Behind the Mirror (1955) by Robin Maugham

Reblogged from Valancourt Books:

New Release

 

Our newest reissue is by Robin Maugham (nephew of Somerset Maugham), who at his peak was among the most popular novelists in England. Which is surprising, maybe, since his novels dealt openly with homosexuality and featured very dark, disturbing plots. BEHIND THE MIRROR (1955), which Francis King called one of Maugham's best, is a riveting psychological thriller that's hard to put down. Reproduces the original jacket art by the noted gay artist John Minton, who committed suicide in 1957. (US only on this one, sorry!)

 

 

Book Description

 

A film company is making a movie about Daphne Moore, a famous actress of the 1920s, but to proceed they must secure the permission of Norman Hartleigh, a former diplomat once deeply involved with the star. So far, the reclusive Hartleigh has ignored all communications, so scriptwriter David Brent is sent to East Africa to track him down. When Hartleigh refuses to cooperate, Brent resolves to learn why and must uncover the details of his relationship with Daphne Moore, the real reason for his abrupt resignation from the Foreign Office in 1928, and the true nature of his involvement with his young companion, Bill Wayne. In a dramatic climax, the whole truth of what lies "behind the mirror" is exposed, with shattering consequences ...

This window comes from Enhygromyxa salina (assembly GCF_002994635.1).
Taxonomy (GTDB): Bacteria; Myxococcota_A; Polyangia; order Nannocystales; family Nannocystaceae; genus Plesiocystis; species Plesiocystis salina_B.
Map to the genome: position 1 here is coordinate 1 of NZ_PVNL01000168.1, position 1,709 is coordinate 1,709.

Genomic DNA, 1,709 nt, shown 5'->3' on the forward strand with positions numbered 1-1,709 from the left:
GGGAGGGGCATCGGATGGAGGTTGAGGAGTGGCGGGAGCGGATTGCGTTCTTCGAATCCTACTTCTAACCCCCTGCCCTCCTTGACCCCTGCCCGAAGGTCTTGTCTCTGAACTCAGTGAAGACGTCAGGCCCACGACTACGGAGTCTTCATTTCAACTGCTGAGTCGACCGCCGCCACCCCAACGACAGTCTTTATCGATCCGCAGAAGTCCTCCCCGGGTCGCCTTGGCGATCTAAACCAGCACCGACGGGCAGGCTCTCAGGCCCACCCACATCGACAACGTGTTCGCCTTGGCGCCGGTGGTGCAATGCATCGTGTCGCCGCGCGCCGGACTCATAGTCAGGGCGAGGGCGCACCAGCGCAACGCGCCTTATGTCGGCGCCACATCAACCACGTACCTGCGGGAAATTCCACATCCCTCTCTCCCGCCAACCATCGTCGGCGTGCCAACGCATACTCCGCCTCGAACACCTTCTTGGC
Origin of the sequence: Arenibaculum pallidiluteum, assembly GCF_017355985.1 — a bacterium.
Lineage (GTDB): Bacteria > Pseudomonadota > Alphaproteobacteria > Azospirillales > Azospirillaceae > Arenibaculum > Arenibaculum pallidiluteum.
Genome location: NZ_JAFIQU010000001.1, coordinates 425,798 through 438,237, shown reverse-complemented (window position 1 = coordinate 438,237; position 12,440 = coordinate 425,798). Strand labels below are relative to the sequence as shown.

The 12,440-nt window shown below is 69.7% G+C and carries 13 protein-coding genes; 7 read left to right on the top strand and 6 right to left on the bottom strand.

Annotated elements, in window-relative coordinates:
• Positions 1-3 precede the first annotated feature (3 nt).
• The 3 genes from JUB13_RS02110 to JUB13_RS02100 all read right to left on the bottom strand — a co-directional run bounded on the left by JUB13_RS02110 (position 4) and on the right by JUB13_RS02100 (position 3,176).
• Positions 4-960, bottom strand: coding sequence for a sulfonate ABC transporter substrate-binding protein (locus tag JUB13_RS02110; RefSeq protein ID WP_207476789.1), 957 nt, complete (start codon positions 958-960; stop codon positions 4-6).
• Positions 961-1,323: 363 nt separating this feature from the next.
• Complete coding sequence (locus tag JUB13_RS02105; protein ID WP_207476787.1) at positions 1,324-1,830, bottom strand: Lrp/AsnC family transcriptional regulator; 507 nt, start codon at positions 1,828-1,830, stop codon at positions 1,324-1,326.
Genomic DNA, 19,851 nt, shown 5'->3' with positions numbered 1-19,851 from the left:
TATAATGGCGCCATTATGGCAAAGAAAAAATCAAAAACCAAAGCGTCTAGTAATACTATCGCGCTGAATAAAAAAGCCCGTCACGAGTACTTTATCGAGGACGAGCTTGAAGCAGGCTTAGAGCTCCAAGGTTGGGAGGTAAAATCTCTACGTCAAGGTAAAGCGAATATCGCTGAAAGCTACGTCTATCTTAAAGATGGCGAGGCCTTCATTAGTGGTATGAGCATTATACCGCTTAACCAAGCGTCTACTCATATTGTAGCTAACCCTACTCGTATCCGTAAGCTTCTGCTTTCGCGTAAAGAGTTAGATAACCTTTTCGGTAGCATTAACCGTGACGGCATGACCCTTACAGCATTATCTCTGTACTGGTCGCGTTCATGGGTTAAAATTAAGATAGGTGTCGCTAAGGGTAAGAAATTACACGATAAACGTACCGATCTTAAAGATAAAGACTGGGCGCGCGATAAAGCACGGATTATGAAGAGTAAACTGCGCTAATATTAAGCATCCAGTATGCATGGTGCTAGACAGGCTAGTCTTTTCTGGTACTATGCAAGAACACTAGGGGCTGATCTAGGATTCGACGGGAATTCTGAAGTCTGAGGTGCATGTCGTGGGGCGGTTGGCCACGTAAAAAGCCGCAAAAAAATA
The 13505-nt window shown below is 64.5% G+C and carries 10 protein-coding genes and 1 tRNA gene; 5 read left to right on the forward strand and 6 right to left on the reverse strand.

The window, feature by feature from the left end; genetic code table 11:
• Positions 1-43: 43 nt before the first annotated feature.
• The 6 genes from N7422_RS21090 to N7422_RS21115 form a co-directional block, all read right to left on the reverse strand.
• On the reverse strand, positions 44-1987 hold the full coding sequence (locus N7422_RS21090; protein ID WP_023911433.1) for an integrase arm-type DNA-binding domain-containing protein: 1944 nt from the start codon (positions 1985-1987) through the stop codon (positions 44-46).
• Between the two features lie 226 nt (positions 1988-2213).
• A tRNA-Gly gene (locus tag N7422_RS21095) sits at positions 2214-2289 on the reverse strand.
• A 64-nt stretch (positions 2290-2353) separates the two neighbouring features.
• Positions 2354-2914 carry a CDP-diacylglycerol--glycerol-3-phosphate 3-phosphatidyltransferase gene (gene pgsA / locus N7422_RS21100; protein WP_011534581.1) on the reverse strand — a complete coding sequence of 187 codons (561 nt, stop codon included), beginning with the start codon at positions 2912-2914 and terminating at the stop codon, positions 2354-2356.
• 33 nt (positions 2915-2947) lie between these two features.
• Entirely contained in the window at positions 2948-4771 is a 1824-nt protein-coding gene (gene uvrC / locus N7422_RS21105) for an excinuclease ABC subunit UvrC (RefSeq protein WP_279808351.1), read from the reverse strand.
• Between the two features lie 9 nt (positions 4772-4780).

Robin Maugham (1916-1981), who at the height of his career was one of the most popular authors in England, is best known today for his novella The Servant (1948), The Wrong People (1967), a controversial novel and classic of gay fiction, and his writings about his famous uncle, W. Somerset Maugham. Behind the Mirror (1955), the first of his explicitly gay-themed novels, is both a page-turning mystery and an acutely insightful psychological thriller. This new edition reproduces the original jacket art by John Minton.

Reviews

‘One of Lord Maugham's best novels.’ – Francis King, Spectator

‘Never ceases to be entertaining.’ – New Yorker

‘Exciting and compelling ... This is one of those small books that says a lot more than many bulkier volumes.’ – Saturday Review

Website | Amazon US